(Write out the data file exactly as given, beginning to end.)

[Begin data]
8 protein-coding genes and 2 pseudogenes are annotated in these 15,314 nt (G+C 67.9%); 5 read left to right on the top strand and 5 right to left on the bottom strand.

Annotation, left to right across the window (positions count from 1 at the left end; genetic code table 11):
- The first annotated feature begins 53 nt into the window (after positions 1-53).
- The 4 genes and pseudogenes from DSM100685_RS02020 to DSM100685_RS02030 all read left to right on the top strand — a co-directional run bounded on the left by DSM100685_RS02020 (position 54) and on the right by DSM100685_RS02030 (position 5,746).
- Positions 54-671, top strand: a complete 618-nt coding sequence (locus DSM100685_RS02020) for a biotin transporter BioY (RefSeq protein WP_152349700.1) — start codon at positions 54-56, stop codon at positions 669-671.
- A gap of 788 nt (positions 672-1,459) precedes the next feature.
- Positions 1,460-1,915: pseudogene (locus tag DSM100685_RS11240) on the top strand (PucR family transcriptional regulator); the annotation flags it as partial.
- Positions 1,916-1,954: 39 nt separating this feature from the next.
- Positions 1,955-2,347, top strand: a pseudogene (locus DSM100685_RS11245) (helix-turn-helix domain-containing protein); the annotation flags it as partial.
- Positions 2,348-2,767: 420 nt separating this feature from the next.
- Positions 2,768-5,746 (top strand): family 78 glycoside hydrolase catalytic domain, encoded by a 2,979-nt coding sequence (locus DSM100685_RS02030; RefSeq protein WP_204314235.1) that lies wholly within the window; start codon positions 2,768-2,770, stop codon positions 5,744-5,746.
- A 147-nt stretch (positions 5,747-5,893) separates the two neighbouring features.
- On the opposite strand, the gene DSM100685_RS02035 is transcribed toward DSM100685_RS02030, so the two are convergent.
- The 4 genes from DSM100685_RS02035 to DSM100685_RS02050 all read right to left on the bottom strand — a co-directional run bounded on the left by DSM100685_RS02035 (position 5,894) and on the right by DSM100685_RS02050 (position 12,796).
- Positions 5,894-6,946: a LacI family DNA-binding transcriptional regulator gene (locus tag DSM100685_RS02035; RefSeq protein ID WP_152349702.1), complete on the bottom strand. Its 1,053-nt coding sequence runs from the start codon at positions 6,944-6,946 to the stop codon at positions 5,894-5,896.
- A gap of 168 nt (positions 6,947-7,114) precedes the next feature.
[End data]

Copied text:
8 protein-coding genes and 2 pseudogenes are annotated in these 15,314 nt (G+C 67.9%); 5 read left to right on the top strand and 5 right to left on the bottom strand.

Annotation, left to right across the window (positions count from 1 at the left end; genetic code table 11):
- The first annotated feature begins 53 nt into the window (after positions 1-53).
- The 4 genes and pseudogenes from DSM100685_RS02020 to DSM100685_RS02030 all read left to right on the top strand — a co-directional run bounded on the left by DSM100685_RS02020 (position 54) and on the right by DSM100685_RS02030 (position 5,746).
- Positions 54-671, top strand: a complete 618-nt coding sequence (locus DSM100685_RS02020) for a biotin transporter BioY (RefSeq protein WP_152349700.1) — start codon at positions 54-56, stop codon at positions 669-671.
- A gap of 788 nt (positions 672-1,459) precedes the next feature.
- Positions 1,460-1,915: pseudogene (locus tag DSM100685_RS11240) on the top strand (PucR family transcriptional regulator); the annotation flags it as partial.
- Positions 1,916-1,954: 39 nt separating this feature from the next.
- Positions 1,955-2,347, top strand: a pseudogene (locus DSM100685_RS11245) (helix-turn-helix domain-containing protein); the annotation flags it as partial.
- Positions 2,348-2,767: 420 nt separating this feature from the next.
- Positions 2,768-5,746 (top strand): family 78 glycoside hydrolase catalytic domain, encoded by a 2,979-nt coding sequence (locus DSM100685_RS02030; RefSeq protein WP_204314235.1) that lies wholly within the window; start codon positions 2,768-2,770, stop codon positions 5,744-5,746.
- A 147-nt stretch (positions 5,747-5,893) separates the two neighbouring features.
- On the opposite strand, the gene DSM100685_RS02035 is transcribed toward DSM100685_RS02030, so the two are convergent.
- The 4 genes from DSM100685_RS02035 to DSM100685_RS02050 all read right to left on the bottom strand — a co-directional run bounded on the left by DSM100685_RS02035 (position 5,894) and on the right by DSM100685_RS02050 (position 12,796).
- Positions 5,894-6,946: a LacI family DNA-binding transcriptional regulator gene (locus tag DSM100685_RS02035; RefSeq protein ID WP_152349702.1), complete on the bottom strand. Its 1,053-nt coding sequence runs from the start codon at positions 6,944-6,946 to the stop codon at positions 5,894-5,896.
- A gap of 168 nt (positions 6,947-7,114) precedes the next feature.